When we set up Caddy to run on boot, we also passed Valet's server.php to act as the router to requests coming to the server, in this file all the magic happens:

First, Valet extracts the site name from $_SERVER['HTTP_HOST'] so that when you hit the site name value will be myAwesomeApp.

Second, it searches for any directories found inside the paths defined in the config.json file that matches the given site name. In this file, an array of paths is saved like this:

    "domain": "dev",
    "paths": [

Here Valet will look for a myAwesomeApp directory in /Users/mac/company-sites and /Users/mac/personal-projects, and in case no directory was found a 404 response will be given.

Third, the ValetDriver class will be used to determine which driver should handle the incoming request, more on drivers later.

If no driver found, a 404 response will be given.

Finally, it responds to the request by serving a static file or presenting a path to the index file based on the selected driver's configurations.

Long story short, the server.php file decides which driver should respond to the request and presents the results to the server.

Understanding drivers

A driver is responsible for generating a proper response to incoming requests, at the beginning of the request Valet loops over every driver asking if it can handle the request, the first driver to answer "yes" is the winning one.

Valet looks for drivers in two locations:

  • Drivers in ~/.valet/Drivers
  • Drivers downloaded by default with Valet

~/.valet/Drivers is where you can configure any custom drivers you want.

When Valet checks for a driver's ability to serve the request it runs the serves() method and checks if the return value is true.

So, for every driver a serves() method should exist, here's the one for Laravel's driver:

public function serves($sitePath, $siteName, $uri)
    return file_exists($sitePath.'/public/index.php') &&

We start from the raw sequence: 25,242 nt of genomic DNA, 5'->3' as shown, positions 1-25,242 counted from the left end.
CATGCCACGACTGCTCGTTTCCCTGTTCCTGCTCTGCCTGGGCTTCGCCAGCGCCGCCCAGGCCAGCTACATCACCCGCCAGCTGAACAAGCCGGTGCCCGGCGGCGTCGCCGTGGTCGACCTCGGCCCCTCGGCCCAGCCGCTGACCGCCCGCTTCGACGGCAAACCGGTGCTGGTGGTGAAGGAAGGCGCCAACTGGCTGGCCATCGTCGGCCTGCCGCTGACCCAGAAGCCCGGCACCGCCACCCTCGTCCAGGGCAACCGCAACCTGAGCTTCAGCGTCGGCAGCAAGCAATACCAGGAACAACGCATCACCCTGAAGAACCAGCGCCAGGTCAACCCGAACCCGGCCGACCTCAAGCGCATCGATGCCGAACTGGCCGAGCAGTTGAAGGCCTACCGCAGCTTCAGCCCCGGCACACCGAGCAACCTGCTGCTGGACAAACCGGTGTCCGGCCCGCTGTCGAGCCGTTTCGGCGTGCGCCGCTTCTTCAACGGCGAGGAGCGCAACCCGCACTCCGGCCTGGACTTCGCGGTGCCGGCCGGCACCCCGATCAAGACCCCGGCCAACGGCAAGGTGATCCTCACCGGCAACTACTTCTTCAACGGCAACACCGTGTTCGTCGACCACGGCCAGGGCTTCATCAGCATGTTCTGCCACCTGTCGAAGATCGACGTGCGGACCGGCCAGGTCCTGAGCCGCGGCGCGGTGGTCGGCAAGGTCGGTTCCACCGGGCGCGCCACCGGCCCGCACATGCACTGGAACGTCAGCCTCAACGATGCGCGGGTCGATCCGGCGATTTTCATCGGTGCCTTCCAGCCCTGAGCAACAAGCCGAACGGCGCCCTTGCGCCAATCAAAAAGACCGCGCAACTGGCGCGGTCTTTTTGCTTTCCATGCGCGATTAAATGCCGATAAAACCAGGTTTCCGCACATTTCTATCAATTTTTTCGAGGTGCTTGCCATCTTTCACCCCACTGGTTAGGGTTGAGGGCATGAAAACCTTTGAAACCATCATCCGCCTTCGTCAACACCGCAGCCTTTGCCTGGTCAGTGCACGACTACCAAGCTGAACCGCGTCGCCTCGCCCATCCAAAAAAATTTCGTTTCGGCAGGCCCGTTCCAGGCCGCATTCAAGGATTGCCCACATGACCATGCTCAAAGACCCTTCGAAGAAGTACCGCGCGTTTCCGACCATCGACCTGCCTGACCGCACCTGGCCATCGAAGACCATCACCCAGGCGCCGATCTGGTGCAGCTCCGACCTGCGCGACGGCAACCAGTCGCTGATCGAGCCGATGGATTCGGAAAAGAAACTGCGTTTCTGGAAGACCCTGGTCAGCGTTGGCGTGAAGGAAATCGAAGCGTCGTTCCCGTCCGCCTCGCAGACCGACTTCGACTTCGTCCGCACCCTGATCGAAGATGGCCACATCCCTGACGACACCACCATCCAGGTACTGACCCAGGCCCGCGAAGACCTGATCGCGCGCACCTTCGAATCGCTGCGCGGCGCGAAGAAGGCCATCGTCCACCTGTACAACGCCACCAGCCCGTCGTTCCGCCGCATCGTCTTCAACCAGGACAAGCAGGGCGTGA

This simply checks for the existence of a /public/index.php and a /artisan file, if found then Valet assumes that this is a laravel website and so the LaravelDriver shall be used.

After finding the driver, Valet will run the mutateUri() method of the driver, this method gives you the ability to alter the incoming URI so that you may run all your future driver logic with respect to custom settings. You may think of it as rewrite rule, here's an example for dealing with requests coming to while the actual site files live in sites/blog/public_html.

public function mutateUri($uri)
    return rtrim('/public_html'.$uri, '/');

Now a request like will serve sites/blog/public_html/assets/the-red-woman.gif.

Serving static files

Valet is currently able to find files that should be served, the next step is determining if that file is static or not, every driver should have a isStaticFile() method, WordPressDriver's method looks like this:

public function isStaticFile($sitePath, $siteName, $uri)
    if (file_exists($sitePath.$uri) &&
        ! is_dir($sitePath.$uri) &&
        pathinfo($sitePath.$uri)['extension'] != 'php') {
        return $sitePath.$uri;

    return false;

Here, all found paths that aren't directories or with a .php application is identified as static files, the method returns the full path to the file in case it should be considered static, otherwise it returns false.

Once a file is found to be static, Valet serves it as a response using the following method:

public function serveStaticFile($staticFilePath, $sitePath, $siteName, $uri)
    $mimes = require(__DIR__.'/../mimes.php');

    header('Content-Type: '.$mimes[pathinfo($staticFilePath)['extension']]);


Responding to non-static requests

For every driver, a frontControllerPath() should exist, it shall return the full path to the file acting as the front controller of all the requests, for example here's the return value of the method in the LaravelDriver:

return $sitePath.'/public/index.php';

Here we are now, with another awesome product from Laravel. Now all you need to do to start using valet after installation is running valet park from inside the directory where you keep all your projects, for more information about using Valet please refer to the documentation website:

Closing Thoughts

Laravel Valet is said to be a "Minimalist Development Environment" and some people recommend that it should only be used for demos and small project prototypes, however I actually tested all my ongoing projects on it and they were all running perfectly.

For sure I still have to test it for a while before completely abandoning Homestead, but from what I can see now Valet is just the most useful thing released by Laravel after Laravel itself (and some would say Spark, but I haven't tried it yet), it simply makes the process of running a development version of my apps very easy, saves a lot of machine resources, and makes my dev. projects run much faster.